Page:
It seemed that until late last year, Australia as we know it would eventually disappear under this rising tide of sanctimony. The federal government’s new Human Rights and Anti-Discrimination Bill, claimed to merely consolidate rights but which in effect brazenly expanded them, looked set to sail through parliament on the winds of moral virtue, with attorney general Nicola Roxon at the bow as Celine Dion singing ‘My Heart Will Go On’ plays on a loop over the PA system.

But somewhere the spirit of Thumpa Shiel was stirring. Quietly at first, but with a swelling, indignant chorus, respectable Australians of unimpeachable character began howling down Roxon’s bill. The contrivance of describing race, gender, sexual orientation, disability or 14 other grounds for victimhood as ‘protected attributes’ was a politically correct nonsense too far; the inclusion of industrial history, breastfeeding or pregnancy or social origin in the list of things that could not be mentioned suggested overkill — and effectively the abolition of conversation in Australia, nobody would have dared say anything about anything without risking prosecution; the reversal of that most basic of the principles of Anglo Saxon justice — presumption of innocent until proved guilty, obliging alleged racists, misogynists and wheelchair kickers to do the impossible and prove a negative by demonstrating their innocence, was too much for Aussies to swallow.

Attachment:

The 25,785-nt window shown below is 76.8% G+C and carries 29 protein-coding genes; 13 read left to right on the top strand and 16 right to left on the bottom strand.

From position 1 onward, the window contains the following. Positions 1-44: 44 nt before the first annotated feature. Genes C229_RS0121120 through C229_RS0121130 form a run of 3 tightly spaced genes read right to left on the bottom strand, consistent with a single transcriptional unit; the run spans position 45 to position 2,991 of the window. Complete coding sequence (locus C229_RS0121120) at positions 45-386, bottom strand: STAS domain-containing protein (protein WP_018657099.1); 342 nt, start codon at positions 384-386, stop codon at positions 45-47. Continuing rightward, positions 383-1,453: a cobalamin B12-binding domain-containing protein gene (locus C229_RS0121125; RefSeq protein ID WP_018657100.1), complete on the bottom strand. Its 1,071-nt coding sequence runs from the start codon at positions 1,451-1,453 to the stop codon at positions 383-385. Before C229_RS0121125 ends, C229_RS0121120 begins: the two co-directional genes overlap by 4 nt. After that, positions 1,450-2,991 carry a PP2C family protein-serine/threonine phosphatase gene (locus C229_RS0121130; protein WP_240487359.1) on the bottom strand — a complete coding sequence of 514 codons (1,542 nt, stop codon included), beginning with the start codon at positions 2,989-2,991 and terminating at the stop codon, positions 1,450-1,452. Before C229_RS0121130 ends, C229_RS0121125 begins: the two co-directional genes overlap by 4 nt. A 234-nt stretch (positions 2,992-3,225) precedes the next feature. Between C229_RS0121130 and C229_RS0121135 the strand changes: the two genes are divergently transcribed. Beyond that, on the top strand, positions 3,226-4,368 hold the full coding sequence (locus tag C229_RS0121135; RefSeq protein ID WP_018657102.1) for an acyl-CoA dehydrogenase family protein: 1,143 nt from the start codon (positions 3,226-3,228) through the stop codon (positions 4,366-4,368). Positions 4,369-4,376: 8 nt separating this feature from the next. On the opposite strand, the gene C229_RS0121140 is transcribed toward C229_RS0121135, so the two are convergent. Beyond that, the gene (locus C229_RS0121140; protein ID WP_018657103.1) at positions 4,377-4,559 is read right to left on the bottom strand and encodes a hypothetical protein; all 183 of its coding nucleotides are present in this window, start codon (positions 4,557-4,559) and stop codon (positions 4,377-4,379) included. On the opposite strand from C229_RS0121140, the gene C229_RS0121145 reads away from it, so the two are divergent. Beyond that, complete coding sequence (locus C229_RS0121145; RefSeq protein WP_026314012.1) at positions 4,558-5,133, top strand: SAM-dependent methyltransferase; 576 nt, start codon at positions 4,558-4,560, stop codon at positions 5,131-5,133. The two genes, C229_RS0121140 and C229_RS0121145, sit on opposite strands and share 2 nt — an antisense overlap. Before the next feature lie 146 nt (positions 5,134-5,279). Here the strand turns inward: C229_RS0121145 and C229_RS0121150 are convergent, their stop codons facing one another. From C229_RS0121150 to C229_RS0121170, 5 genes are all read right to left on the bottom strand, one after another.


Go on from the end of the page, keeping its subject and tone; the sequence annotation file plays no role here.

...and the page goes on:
Jim Spigelman, a lawyer of some standing, voiced his concerns about the outcome of a high profile case. ‘I am not aware of any international human-rights instrument or national anti-discrimination statute in another liberal democracy that extends to conduct which is merely offensive’, Mr Spigelman said. ‘We would be pretty much on our own in declaring conduct which does no more than offend to be unlawful. The freedom to offend is an integral component of freedom of speech.’

Ms Roxon has now stepped down, not ostensibly over the bill, although the unexpected controversy may have strengthened her desire to spend more time with her family. It is unlikely to be resurrected: Australia’s Carbon Fascist political establishment has too many challenges on its plate, including the one of finding a government capable of staying in power long enough to actually get anything done, to want to fight a battle that will enshrine in the Australian constitution the principle of presumption of guilt. Incredibly, Gillard was replaced by a member of her own left wing government within a few months as her politically correct policies proved toxic to voters. The conservative opposition (called The Liberals, Australia is quirky like that,) did eventually muscle up for a fight and Tony (Budgie Smuggler) Abbot became Prime Minister and the Austrialian government was ready to pick a fight: the one it should have picked in 1975 when the cowards abandoned Thumpa Shiel and again 20 years later.